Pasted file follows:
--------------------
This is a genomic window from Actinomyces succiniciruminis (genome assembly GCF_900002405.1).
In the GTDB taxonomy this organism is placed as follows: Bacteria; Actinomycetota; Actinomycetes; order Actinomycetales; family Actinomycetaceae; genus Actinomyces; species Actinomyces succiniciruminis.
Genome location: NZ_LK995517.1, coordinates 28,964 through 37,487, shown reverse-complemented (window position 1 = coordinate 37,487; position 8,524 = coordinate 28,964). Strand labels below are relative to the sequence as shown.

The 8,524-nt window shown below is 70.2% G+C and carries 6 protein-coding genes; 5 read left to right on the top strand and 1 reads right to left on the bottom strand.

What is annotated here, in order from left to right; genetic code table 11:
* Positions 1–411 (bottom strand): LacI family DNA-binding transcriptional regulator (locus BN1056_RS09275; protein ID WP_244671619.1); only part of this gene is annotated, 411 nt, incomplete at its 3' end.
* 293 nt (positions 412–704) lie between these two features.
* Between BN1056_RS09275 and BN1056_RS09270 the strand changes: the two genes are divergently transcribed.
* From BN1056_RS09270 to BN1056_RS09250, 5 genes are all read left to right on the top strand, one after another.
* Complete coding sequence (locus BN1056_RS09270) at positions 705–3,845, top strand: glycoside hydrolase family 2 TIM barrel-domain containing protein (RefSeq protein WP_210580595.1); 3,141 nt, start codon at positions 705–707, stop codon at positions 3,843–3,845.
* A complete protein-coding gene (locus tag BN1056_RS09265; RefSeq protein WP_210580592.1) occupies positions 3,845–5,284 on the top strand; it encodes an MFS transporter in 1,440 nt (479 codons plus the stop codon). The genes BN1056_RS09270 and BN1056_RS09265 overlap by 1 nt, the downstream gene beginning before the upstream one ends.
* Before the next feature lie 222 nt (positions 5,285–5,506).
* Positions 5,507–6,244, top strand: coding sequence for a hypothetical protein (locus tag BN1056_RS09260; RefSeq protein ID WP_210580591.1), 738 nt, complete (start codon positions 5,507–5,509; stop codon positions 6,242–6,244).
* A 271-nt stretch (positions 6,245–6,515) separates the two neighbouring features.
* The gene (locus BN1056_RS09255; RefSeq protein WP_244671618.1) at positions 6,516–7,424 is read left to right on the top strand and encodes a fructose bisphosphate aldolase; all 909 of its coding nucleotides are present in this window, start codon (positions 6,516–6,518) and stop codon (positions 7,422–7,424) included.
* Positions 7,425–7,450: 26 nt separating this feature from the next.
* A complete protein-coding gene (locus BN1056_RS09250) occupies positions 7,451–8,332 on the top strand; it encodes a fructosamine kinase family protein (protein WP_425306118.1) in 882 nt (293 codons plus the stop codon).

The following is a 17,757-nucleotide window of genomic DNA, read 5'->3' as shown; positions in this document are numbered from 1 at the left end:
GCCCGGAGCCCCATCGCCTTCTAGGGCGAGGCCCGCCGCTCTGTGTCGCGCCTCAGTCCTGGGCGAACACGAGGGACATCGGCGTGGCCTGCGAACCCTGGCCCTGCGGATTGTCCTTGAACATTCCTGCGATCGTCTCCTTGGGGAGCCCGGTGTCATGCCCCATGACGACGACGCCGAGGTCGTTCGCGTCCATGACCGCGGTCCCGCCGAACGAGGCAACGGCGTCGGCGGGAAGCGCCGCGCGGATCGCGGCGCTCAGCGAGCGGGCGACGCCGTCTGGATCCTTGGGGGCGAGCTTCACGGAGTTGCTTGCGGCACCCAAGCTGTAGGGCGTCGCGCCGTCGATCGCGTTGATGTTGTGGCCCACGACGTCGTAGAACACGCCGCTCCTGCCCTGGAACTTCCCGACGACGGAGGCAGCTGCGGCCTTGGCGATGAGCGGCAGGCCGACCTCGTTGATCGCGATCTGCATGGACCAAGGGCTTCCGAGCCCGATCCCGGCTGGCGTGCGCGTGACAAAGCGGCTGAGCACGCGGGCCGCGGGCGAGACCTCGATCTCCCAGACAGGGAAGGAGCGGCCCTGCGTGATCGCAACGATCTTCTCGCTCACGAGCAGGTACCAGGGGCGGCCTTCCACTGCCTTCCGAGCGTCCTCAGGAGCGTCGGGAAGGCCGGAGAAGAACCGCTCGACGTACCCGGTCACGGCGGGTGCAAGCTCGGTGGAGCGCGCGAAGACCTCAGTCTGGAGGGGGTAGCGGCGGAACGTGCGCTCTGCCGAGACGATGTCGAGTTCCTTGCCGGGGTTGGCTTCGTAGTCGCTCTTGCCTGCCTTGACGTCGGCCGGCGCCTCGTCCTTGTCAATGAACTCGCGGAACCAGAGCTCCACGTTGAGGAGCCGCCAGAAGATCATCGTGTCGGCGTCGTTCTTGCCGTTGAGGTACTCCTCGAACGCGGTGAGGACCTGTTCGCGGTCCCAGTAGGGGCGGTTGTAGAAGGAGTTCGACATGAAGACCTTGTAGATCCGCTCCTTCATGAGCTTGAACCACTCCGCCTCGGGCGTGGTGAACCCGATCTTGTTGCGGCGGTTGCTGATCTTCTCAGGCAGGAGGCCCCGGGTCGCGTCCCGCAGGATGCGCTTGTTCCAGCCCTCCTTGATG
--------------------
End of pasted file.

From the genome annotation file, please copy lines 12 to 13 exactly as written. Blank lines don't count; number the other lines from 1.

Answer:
* Before the next feature lie 222 nt (positions 5,285–5,506).
* Positions 5,507–6,244, top strand: coding sequence for a hypothetical protein (locus tag BN1056_RS09260; RefSeq protein ID WP_210580591.1), 738 nt, complete (start codon positions 5,507–5,509; stop codon positions 6,242–6,244).